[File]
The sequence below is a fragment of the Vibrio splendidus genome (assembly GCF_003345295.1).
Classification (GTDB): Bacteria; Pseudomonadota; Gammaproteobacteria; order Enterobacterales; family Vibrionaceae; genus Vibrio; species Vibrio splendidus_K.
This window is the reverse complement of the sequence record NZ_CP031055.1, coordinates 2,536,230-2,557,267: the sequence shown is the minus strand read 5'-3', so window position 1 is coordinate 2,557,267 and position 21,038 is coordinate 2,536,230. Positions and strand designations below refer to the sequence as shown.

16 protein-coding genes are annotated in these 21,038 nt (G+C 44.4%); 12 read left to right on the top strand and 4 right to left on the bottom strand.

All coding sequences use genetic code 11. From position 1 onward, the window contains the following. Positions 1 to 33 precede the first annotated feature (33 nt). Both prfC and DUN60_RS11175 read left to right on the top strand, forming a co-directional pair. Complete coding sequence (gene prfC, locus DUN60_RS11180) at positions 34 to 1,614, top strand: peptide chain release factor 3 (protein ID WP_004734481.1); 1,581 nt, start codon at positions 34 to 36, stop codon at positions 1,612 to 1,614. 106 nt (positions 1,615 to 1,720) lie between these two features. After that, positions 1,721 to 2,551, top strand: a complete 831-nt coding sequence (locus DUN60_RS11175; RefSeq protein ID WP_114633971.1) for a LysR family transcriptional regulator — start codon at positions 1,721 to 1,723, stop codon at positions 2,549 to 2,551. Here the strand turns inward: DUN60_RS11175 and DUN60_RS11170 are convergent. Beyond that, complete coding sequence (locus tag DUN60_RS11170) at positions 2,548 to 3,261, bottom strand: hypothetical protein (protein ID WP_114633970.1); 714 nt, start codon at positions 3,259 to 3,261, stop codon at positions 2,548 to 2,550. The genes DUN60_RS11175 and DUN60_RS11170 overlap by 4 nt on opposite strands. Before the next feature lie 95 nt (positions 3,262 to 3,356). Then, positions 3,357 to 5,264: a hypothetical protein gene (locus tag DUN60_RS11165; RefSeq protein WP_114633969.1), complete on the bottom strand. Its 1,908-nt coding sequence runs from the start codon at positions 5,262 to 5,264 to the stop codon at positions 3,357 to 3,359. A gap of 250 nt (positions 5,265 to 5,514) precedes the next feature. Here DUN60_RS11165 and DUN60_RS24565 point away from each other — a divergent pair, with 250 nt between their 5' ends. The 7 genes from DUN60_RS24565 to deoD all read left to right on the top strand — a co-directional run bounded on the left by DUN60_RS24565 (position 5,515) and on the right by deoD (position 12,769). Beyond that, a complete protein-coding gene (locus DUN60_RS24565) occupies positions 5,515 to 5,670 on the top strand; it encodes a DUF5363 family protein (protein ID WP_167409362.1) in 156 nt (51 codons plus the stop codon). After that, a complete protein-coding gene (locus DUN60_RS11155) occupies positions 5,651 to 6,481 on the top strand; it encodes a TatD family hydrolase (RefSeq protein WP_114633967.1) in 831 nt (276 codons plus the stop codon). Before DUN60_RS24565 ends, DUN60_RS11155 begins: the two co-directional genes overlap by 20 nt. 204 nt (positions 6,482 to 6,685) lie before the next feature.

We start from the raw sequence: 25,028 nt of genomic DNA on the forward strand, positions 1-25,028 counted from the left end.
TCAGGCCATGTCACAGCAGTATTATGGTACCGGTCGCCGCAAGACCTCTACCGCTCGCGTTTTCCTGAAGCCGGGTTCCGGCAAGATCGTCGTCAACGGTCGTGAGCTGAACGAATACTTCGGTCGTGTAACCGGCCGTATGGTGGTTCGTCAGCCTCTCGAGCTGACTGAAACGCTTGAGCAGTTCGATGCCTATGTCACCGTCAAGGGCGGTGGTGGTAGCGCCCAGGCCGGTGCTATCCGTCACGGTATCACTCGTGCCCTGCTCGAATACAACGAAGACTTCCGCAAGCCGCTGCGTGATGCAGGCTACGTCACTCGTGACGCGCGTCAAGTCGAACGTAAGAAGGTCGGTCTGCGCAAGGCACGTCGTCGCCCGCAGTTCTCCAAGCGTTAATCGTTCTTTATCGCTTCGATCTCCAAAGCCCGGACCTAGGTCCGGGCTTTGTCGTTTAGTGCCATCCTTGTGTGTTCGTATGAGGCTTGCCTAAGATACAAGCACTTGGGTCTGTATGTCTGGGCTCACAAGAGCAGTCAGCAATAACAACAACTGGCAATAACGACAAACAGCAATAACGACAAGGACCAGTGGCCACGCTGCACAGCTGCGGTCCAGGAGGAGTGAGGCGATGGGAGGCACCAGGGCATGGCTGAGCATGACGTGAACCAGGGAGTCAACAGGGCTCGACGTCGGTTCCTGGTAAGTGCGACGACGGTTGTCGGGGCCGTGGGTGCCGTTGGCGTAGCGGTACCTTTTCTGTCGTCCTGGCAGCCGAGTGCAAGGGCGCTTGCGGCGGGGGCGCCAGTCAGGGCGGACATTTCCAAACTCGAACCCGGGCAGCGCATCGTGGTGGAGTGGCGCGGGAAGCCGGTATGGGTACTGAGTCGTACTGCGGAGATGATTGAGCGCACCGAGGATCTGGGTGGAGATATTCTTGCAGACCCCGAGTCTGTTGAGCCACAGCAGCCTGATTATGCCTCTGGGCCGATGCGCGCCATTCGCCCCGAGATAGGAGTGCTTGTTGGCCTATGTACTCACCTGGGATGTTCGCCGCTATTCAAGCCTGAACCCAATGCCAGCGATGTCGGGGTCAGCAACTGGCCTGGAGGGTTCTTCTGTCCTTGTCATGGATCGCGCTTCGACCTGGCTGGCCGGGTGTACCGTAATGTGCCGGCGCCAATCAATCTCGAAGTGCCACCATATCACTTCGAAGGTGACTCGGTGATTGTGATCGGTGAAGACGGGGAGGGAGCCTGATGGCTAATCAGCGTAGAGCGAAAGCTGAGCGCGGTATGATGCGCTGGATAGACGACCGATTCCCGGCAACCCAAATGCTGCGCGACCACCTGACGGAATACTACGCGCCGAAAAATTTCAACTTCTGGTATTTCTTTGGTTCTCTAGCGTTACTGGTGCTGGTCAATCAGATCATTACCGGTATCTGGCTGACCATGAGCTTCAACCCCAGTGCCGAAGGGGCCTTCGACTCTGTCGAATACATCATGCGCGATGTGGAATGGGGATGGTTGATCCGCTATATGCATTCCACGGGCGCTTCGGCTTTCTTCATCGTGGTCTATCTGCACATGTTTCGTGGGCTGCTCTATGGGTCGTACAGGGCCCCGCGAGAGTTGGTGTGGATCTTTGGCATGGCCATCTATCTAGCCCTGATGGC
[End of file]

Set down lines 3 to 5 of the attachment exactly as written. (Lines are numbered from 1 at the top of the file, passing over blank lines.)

This window is the reverse complement of the sequence record NZ_CP031055.1, coordinates 2,536,230-2,557,267: the sequence shown is the minus strand read 5'-3', so window position 1 is coordinate 2,557,267 and position 21,038 is coordinate 2,536,230. Positions and strand designations below refer to the sequence as shown.

16 protein-coding genes are annotated in these 21,038 nt (G+C 44.4%); 12 read left to right on the top strand and 4 right to left on the bottom strand.

All coding sequences use genetic code 11. From position 1 onward, the window contains the following. Positions 1 to 33 precede the first annotated feature (33 nt). Both prfC and DUN60_RS11175 read left to right on the top strand, forming a co-directional pair. Complete coding sequence (gene prfC, locus DUN60_RS11180) at positions 34 to 1,614, top strand: peptide chain release factor 3 (protein ID WP_004734481.1); 1,581 nt, start codon at positions 34 to 36, stop codon at positions 1,612 to 1,614. 106 nt (positions 1,615 to 1,720) lie between these two features. After that, positions 1,721 to 2,551, top strand: a complete 831-nt coding sequence (locus DUN60_RS11175; RefSeq protein ID WP_114633971.1) for a LysR family transcriptional regulator — start codon at positions 1,721 to 1,723, stop codon at positions 2,549 to 2,551. Here the strand turns inward: DUN60_RS11175 and DUN60_RS11170 are convergent. Beyond that, complete coding sequence (locus tag DUN60_RS11170) at positions 2,548 to 3,261, bottom strand: hypothetical protein (protein ID WP_114633970.1); 714 nt, start codon at positions 3,259 to 3,261, stop codon at positions 2,548 to 2,550. The genes DUN60_RS11175 and DUN60_RS11170 overlap by 4 nt on opposite strands. Before the next feature lie 95 nt (positions 3,262 to 3,356). Then, positions 3,357 to 5,264: a hypothetical protein gene (locus tag DUN60_RS11165; RefSeq protein WP_114633969.1), complete on the bottom strand. Its 1,908-nt coding sequence runs from the start codon at positions 5,262 to 5,264 to the stop codon at positions 3,357 to 3,359. A gap of 250 nt (positions 5,265 to 5,514) precedes the next feature. Here DUN60_RS11165 and DUN60_RS24565 point away from each other — a divergent pair, with 250 nt between their 5' ends. The 7 genes from DUN60_RS24565 to deoD all read left to right on the top strand — a co-directional run bounded on the left by DUN60_RS24565 (position 5,515) and on the right by deoD (position 12,769). Beyond that, a complete protein-coding gene (locus DUN60_RS24565) occupies positions 5,515 to 5,670 on the top strand; it encodes a DUF5363 family protein (protein ID WP_167409362.1) in 156 nt (51 codons plus the stop codon). After that, a complete protein-coding gene (locus DUN60_RS11155) occupies positions 5,651 to 6,481 on the top strand; it encodes a TatD family hydrolase (RefSeq protein WP_114633967.1) in 831 nt (276 codons plus the stop codon). Before DUN60_RS24565 ends, DUN60_RS11155 begins: the two co-directional genes overlap by 20 nt. 204 nt (positions 6,482 to 6,685) lie before the next feature.